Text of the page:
bit longer, but by doing repeats with easy running between sets, you still get
the “break”. Often times, you’ll find
you can do more volume at a hard effort with the break, rather than simply
making it a single extended tempo session.
For endurance races, this can start as 1 mile repeats and build up
(depending on the race distance you are training for) into sets of 3-5 mile
repeats. For something like a 5k runner,
you might start with ¼ mi repeats, building up to 5 x 1k at 5k pace.
– Now is when we start getting into what most runners are familiar with. Tempo runs are longer stretches of runs that are
done in a single set. For example, a 4
mile tempo run at 10k pace. 4 miles of
running at 10k effort takes a pretty large amount of focus, at nearly 66% of
the distance. Getting to this step too
soon might make achieving the goal paces and maintaining the focus of running
that hard for that long a bit challenging.
While some training programs might have you do the same type
of run (ie a tempo) throughout your training cycle, I like to use these various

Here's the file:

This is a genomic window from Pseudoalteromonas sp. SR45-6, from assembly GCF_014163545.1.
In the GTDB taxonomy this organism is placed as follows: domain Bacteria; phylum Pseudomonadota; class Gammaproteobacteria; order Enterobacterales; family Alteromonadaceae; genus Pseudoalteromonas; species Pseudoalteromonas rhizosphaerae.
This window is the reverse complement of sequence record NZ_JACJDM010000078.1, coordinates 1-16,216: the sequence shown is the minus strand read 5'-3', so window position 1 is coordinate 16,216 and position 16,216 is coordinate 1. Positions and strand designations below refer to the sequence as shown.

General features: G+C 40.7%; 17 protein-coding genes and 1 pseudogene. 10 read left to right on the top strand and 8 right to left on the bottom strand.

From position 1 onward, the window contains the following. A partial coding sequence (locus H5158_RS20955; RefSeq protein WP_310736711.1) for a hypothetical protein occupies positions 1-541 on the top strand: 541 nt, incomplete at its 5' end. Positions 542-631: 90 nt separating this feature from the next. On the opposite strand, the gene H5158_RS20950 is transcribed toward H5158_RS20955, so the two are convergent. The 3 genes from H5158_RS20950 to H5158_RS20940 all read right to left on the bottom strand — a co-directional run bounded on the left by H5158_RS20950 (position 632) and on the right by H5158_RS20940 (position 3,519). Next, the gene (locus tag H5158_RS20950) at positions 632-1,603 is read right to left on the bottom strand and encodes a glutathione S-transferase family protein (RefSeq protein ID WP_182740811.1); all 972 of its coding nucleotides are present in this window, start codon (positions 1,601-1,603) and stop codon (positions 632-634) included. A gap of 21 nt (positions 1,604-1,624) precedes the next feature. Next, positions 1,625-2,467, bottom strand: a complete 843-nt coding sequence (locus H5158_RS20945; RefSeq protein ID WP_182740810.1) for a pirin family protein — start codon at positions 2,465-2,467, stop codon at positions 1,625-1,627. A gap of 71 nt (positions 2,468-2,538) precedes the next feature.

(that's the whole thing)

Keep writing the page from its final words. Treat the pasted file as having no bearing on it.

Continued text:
types to create variety. If there’s one
thing that might also keep you from progressing, its knowing you have the same
workout you did last week, only this time it is a mile longer. To do that week after week after week, to me,
is simply boring and a mental drain. I
think most people thrive on variety, so progressing from one type to the next,
while simultaneously adapting to longer distances, is a win-win in my book.
However, the reality is that most people jump right into the
long tempo run variety without the buildup and find it is difficult. It’s harder on the body and the mind, which
can have a lasting impact on your ability to train for a given race. You want workouts to give you confidence , not
take it away. A confident runner is a
race ready runner and one who will not try to do stupid things or change their
planned runs just because they need to “test” themselves. A runner who builds confidence over a
progressive approach will peak at the right time close to the race, not 4-6
weeks before a race due to going straight to the hardest workouts. And lastly, a runner who employs a
progressive approach is much more likely to remain healthy throughout their
training cycle. So not only are they
peaked and ready to race, they are healthy enough to perform up to their
potential on race day. And ultimately,
that’s the place you want to be when you’re standing on the start line.